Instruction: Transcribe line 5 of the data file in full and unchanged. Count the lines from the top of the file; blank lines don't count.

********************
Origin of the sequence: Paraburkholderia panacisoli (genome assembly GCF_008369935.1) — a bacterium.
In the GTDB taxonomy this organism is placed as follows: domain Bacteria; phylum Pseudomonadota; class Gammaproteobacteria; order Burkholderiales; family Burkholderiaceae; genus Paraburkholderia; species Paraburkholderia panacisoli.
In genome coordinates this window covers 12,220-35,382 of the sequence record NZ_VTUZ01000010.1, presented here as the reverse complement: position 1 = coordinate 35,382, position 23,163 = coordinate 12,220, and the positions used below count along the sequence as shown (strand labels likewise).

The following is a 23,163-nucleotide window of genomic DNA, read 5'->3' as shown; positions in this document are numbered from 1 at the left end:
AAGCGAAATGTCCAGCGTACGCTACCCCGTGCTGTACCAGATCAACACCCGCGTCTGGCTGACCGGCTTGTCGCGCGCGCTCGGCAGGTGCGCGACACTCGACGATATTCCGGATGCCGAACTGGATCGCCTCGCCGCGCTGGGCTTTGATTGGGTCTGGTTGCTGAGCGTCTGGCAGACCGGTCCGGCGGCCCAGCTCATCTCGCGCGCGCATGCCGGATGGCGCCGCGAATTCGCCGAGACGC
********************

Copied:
AAGCGAAATGTCCAGCGTACGCTACCCCGTGCTGTACCAGATCAACACCCGCGTCTGGCTGACCGGCTTGTCGCGCGCGCTCGGCAGGTGCGCGACACTCGACGATATTCCGGATGCCGAACTGGATCGCCTCGCCGCGCTGGGCTTTGATTGGGTCTGGTTGCTGAGCGTCTGGCAGACCGGTCCGGCGGCCCAGCTCATCTCGCGCGCGCATGCCGGATGGCGCCGCGAATTCGCCGAGACGC